Dr. Emily Cooper of the Diabesity Research Foundation joined KING 5 Morning News to discuss new research on a variety of health topics, from fast food to diabetes to Alzheimer's disease.

What does new research tell us about fast food consumption in the U.S.?

There's a new report from the CDC about fast food consumption in children and adolescents, age 2-19. Researchers report that fast food consumption in our country has not really increased since 2006, and the older the child, the more they tend to consume.

There was no significant difference in the amount of fast food consumed based on gender, poverty status or even weight status, which might surprise many people. Interestingly, Asian-American children consumed significantly less fast food compared to Caucasian, African-American and Hispanic children.

 

As so many other studies you've shared also tell us, we can't blame being overweight on higher junk food consumption. What else did you find?

You may have heard about the new report on type 2 diabetes and prediabetes published in the Journal of the American Medical Association. Researchers from the NIH and CDC found that about 14 percent of adults in the US has type 2 diabetes but certain groups showed a 20 percent incidence, including Asian-Americans, Hispanics and African-Americans.

Is diabetes often undiagnosed?

Yes, on average 1/3 are undiagnosed and it's even worse in certain groups. Half of Asian-Americans and Hispanics with type 2 diabetes are undiagnosed. Since type 2 diabetes starts with pre-diabetes, it's important to get diagnosed early when diabetes can still be prevented. This report found that more than 1/3 of the US adult population has prediabetes, which is also largely undiagnosed. That brings the current total of adults with either full blown type 2 diabetes or prediabetes to 50 percent, and these conditions are on the rise regardless of gender, age, ethnicity, socio-economic status or education level.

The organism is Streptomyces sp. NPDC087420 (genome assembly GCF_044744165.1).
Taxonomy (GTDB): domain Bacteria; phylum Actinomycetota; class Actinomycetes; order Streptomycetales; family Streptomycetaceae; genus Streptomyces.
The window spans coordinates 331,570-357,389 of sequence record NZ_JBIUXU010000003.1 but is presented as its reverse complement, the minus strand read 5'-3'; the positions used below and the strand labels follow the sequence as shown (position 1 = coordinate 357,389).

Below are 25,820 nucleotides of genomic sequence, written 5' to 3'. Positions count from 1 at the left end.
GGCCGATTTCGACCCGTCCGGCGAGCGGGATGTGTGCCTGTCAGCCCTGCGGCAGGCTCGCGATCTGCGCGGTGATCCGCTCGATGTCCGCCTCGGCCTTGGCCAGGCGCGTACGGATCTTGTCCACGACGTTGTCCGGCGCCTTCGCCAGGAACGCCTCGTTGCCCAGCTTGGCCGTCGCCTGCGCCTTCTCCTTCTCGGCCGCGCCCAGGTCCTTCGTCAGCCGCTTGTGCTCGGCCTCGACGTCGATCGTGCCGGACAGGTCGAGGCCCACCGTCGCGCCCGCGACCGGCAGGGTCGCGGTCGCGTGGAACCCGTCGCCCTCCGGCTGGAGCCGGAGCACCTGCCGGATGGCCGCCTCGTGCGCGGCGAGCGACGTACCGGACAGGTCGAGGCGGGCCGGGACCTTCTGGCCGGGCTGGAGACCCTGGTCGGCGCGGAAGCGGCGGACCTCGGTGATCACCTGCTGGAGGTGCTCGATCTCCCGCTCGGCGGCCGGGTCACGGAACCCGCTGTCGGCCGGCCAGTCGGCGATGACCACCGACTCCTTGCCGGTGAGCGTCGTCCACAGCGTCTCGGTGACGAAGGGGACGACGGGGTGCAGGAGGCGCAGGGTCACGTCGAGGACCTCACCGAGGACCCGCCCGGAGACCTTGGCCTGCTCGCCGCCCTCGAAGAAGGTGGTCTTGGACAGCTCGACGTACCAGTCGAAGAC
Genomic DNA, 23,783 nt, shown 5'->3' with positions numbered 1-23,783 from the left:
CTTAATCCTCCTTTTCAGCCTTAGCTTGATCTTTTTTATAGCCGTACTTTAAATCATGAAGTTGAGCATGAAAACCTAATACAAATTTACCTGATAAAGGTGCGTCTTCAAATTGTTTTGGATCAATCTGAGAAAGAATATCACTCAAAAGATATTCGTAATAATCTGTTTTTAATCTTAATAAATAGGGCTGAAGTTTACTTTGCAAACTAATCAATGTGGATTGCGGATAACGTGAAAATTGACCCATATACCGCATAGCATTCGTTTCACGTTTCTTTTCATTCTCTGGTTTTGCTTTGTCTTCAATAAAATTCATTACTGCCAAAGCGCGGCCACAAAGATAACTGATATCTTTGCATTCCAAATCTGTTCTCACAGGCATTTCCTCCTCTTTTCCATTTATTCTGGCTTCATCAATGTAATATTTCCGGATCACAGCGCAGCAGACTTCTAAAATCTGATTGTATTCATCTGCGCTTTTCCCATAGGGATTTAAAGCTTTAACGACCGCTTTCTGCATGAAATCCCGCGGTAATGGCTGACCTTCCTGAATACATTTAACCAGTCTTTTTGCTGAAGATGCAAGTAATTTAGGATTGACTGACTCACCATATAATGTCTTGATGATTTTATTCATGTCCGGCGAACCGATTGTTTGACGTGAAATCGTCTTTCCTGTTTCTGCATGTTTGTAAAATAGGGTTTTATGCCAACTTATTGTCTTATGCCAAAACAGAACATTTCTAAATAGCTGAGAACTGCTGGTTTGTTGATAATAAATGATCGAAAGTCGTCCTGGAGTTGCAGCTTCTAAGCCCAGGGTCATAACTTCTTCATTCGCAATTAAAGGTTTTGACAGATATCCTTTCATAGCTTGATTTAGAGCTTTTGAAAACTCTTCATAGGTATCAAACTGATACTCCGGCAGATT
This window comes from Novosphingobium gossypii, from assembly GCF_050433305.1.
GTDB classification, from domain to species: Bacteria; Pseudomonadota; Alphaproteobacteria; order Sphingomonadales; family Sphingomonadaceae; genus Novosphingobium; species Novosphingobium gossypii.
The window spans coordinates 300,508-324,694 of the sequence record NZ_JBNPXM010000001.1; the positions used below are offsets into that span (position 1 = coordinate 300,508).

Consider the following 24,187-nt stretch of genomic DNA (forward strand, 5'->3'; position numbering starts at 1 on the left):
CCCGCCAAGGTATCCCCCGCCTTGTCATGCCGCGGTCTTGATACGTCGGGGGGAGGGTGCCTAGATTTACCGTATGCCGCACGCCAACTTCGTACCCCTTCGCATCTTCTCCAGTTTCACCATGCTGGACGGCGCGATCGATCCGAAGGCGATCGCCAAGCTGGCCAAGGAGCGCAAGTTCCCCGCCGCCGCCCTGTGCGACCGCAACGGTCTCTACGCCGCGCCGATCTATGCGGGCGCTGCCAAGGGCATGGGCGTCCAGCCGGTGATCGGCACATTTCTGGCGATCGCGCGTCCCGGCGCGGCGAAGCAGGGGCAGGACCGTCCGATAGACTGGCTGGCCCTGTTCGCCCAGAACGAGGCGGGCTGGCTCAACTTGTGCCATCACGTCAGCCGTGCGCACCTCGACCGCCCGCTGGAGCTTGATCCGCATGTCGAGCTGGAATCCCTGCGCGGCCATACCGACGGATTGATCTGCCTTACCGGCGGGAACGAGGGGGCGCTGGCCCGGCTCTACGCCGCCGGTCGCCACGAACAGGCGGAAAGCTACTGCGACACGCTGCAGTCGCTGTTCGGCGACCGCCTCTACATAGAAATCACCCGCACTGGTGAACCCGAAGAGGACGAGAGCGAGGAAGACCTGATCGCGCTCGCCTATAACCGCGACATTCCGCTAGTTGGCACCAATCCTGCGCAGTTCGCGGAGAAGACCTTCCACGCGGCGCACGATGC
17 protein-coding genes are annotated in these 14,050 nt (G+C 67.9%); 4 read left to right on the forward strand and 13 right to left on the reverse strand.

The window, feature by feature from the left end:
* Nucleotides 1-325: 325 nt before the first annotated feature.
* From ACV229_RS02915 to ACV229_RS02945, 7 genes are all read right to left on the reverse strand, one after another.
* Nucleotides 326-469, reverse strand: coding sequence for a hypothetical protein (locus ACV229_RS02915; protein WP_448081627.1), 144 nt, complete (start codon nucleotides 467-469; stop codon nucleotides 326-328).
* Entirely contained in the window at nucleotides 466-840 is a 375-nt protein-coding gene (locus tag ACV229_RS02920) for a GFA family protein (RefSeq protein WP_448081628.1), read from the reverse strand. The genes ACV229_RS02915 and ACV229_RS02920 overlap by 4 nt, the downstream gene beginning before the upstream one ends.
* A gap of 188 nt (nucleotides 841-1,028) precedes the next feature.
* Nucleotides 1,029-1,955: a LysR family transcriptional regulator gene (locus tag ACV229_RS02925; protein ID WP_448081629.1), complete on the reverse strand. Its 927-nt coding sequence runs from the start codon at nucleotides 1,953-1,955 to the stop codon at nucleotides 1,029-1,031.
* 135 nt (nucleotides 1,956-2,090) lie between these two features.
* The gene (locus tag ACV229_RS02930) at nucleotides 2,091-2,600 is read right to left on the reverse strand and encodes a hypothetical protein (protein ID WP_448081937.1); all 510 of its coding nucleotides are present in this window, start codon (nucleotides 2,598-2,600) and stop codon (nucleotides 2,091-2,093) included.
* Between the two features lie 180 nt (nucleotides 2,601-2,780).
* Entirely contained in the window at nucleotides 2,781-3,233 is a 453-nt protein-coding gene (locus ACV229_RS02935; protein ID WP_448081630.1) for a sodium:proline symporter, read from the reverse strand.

So know your numbers!  Ask your doctor for these tests every year.  

That's a huge concern and a reason to get screened today! What else is new?

Another JAMA study published this month relates to Alzheimer's disease prevention. Researchers found that in people with insulin resistance, brain glucose metabolism was impaired and performance on memory tests declined.  The study suggested that midlife might be a critical time to treat insulin resistance to preserve brain glucose metabolism and cognitive function. This could be important for prevention of Alzheimer's and other forms of dementia.

Other studies have also shown a relationship between Alzheimer's and brain glucose and insulin. Several studies are underway examining whether common diabetes medications can potentially be beneficial in prevention or treatment of dementia.  

Studies: